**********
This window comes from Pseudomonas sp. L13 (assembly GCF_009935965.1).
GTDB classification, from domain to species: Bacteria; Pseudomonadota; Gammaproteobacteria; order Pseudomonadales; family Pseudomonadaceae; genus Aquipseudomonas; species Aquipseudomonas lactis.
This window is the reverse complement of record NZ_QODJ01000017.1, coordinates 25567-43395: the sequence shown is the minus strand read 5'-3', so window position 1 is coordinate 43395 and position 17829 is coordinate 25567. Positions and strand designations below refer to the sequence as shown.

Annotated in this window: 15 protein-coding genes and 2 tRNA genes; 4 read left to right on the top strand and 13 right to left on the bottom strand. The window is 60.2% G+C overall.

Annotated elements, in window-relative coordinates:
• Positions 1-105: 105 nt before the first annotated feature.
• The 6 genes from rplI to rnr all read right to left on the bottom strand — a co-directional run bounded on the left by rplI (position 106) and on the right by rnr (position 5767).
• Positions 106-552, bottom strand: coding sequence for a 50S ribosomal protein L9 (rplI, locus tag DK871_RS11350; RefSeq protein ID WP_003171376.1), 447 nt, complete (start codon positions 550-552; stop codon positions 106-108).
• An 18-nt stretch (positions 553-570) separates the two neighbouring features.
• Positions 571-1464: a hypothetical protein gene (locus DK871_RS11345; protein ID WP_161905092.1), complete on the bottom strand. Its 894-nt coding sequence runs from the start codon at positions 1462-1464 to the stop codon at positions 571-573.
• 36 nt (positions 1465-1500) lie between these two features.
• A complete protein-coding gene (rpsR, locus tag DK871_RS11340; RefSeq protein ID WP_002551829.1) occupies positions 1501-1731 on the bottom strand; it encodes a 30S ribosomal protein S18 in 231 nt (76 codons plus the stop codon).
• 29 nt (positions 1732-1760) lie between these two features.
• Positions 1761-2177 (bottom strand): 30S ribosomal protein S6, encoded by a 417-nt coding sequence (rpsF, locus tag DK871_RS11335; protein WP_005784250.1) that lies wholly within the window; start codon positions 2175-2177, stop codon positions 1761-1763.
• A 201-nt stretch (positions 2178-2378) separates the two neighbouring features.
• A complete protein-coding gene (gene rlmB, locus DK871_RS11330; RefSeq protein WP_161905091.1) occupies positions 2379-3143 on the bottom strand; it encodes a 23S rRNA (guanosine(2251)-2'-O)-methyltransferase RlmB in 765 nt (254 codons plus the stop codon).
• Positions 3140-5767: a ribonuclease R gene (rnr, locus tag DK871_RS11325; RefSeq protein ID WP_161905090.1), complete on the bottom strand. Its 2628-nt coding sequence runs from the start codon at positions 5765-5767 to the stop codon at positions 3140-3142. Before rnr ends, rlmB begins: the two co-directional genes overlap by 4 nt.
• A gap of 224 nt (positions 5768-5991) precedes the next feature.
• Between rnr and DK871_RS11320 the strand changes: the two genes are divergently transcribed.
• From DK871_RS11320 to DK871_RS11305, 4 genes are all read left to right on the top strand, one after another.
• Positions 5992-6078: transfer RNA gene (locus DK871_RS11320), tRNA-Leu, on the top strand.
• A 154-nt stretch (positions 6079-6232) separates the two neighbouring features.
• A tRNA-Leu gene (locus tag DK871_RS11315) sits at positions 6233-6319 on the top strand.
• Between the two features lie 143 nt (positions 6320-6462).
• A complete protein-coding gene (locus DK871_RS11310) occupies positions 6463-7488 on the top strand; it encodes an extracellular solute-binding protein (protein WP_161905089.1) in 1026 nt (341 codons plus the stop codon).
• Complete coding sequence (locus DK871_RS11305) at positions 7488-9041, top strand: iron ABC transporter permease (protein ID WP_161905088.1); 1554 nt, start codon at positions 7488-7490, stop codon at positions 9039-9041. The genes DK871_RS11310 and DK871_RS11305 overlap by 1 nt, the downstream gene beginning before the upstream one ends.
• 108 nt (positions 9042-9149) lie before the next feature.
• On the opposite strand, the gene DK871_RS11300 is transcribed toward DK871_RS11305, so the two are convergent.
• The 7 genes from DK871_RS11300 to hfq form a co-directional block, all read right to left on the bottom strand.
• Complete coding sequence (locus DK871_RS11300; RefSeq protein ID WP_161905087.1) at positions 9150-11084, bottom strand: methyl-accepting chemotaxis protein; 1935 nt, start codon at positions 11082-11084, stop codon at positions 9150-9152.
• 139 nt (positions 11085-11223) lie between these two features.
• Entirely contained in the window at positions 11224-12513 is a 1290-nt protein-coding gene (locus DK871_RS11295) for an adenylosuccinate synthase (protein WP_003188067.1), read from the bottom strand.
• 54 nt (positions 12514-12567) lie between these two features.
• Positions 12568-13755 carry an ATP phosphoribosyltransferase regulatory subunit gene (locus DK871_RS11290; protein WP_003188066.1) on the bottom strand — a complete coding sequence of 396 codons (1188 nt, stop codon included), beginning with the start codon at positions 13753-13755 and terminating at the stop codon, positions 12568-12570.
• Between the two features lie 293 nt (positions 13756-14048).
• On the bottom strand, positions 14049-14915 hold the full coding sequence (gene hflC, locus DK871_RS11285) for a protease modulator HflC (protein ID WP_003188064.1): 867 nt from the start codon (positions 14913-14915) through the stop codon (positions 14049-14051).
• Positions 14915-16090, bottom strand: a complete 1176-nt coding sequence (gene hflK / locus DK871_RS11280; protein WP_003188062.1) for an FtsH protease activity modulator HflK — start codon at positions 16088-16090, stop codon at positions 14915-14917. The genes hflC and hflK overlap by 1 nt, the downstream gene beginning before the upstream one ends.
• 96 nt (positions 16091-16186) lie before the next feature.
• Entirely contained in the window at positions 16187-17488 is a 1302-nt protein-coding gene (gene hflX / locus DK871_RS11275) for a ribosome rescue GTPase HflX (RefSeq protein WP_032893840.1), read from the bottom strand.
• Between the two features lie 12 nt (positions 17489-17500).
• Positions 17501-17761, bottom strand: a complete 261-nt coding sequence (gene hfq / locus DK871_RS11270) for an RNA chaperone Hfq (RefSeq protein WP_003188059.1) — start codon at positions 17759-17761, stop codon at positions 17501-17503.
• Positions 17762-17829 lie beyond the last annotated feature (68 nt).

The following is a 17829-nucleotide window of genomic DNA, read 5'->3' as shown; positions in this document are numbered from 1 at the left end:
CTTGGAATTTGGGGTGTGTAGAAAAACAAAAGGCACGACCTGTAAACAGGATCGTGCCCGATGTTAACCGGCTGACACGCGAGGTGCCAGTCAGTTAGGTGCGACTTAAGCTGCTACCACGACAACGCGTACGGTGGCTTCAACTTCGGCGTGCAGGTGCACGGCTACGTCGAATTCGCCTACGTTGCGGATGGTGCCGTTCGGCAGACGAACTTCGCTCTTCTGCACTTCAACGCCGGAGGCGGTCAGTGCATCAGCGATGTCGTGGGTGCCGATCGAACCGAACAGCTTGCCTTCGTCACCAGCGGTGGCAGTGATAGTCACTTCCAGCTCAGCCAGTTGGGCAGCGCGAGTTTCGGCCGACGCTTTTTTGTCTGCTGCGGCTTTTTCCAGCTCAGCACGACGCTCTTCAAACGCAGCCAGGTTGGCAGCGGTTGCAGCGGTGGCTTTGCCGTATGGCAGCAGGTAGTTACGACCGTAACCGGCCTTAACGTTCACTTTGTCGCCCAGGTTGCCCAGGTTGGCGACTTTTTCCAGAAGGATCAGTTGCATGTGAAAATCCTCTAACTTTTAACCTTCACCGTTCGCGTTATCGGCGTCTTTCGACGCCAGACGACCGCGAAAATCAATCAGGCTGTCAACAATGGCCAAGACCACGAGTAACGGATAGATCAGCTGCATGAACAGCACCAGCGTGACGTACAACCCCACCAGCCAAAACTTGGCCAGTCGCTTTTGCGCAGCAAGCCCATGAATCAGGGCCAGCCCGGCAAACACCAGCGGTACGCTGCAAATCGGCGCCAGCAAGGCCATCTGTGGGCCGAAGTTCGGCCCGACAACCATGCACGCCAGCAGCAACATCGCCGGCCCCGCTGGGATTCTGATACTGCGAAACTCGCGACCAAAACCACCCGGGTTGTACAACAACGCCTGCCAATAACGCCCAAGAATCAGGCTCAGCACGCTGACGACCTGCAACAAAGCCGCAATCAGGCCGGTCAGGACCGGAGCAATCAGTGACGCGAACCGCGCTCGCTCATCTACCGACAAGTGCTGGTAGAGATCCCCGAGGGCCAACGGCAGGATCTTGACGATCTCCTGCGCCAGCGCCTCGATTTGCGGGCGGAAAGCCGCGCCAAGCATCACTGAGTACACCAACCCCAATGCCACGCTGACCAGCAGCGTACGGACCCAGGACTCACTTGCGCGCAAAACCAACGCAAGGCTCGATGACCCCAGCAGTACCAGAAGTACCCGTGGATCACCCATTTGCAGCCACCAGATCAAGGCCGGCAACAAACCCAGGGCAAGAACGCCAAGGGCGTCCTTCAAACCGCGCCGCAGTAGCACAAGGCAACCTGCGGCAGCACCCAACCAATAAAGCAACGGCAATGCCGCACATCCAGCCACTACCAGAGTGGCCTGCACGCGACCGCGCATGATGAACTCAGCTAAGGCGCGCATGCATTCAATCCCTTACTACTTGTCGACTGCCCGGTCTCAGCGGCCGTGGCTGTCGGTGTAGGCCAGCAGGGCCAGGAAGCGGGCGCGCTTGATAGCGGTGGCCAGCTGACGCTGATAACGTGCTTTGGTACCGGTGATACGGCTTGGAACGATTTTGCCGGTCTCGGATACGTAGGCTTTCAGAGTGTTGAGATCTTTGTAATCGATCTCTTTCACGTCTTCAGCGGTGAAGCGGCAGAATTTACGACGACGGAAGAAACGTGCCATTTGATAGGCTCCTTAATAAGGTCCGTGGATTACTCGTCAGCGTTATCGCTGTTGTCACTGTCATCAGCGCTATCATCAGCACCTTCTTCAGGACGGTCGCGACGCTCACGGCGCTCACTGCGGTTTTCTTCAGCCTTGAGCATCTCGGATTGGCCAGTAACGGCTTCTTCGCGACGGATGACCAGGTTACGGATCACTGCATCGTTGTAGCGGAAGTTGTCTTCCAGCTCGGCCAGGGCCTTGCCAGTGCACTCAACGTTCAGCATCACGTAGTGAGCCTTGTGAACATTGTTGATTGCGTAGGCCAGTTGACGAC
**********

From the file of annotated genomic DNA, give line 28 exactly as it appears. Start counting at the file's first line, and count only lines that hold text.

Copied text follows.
• On the opposite strand, the gene DK871_RS11300 is transcribed toward DK871_RS11305, so the two are convergent.